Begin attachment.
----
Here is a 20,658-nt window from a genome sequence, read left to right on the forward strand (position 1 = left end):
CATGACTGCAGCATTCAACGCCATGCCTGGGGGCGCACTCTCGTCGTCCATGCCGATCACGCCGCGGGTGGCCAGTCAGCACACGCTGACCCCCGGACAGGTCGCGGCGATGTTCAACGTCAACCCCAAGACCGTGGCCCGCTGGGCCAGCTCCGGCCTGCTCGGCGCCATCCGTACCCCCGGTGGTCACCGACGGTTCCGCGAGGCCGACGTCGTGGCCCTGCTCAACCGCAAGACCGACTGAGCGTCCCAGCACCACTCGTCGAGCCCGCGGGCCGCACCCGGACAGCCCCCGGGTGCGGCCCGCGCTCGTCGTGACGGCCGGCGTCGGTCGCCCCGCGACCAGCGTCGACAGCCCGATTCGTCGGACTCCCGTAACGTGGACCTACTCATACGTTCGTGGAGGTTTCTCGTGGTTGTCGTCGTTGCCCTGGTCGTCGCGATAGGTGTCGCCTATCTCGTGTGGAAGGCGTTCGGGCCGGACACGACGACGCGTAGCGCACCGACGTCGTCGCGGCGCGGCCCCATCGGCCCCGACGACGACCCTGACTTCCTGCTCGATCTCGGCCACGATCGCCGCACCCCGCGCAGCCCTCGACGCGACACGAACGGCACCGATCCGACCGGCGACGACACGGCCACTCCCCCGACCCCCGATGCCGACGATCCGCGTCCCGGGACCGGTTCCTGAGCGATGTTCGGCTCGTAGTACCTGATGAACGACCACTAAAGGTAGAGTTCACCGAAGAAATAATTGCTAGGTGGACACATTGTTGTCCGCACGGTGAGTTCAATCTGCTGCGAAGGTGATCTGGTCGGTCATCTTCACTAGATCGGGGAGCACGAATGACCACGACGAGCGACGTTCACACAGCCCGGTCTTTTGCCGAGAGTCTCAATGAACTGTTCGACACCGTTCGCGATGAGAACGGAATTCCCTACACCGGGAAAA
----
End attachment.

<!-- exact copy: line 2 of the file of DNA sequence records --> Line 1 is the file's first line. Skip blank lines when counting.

CATGACTGCAGCATTCAACGCCATGCCTGGGGGCGCACTCTCGTCGTCCATGCCGATCACGCCGCGGGTGGCCAGTCAGCACACGCTGACCCCCGGACAGGTCGCGGCGATGTTCAACGTCAACCCCAAGACCGTGGCCCGCTGGGCCAGCTCCGGCCTGCTCGGCGCCATCCGTACCCCCGGTGGTCACCGACGGTTCCGCGAGGCCGACGTCGTGGCCCTGCTCAACCGCAAGACCGACTGAGCGTCCCAGCACCACTCGTCGAGCCCGCGGGCCGCACCCGGACAGCCCCCGGGTGCGGCCCGCGCTCGTCGTGACGGCCGGCGTCGGTCGCCCCGCGACCAGCGTCGACAGCCCGATTCGTCGGACTCCCGTAACGTGGACCTACTCATACGTTCGTGGAGGTTTCTCGTGGTTGTCGTCGTTGCCCTGGTCGTCGCGATAGGTGTCGCCTATCTCGTGTGGAAGGCGTTCGGGCCGGACACGACGACGCGTAGCGCACCGACGTCGTCGCGGCGCGGCCCCATCGGCCCCGACGACGACCCTGACTTCCTGCTCGATCTCGGCCACGATCGCCGCACCCCGCGCAGCCCTCGACGCGACACGAACGGCACCGATCCGACCGGCGACGACACGGCCACTCCCCCGACCCCCGATGCCGACGATCCGCGTCCCGGGACCGGTTCCTGAGCGATGTTCGGCTCGTAGTACCTGATGAACGACCACTAAAGGTAGAGTTCACCGAAGAAATAATTGCTAGGTGGACACATTGTTGTCCGCACGGTGAGTTCAATCTGCTGCGAAGGTGATCTGGTCGGTCATCTTCACTAGATCGGGGAGCACGAATGACCACGACGAGCGACGTTCACACAGCCCGGTCTTTTGCCGAGAGTCTCAATGAACTGTTCGACACCGTTCGCGATGAGAACGGAATTCCCTACACCGGGAAAA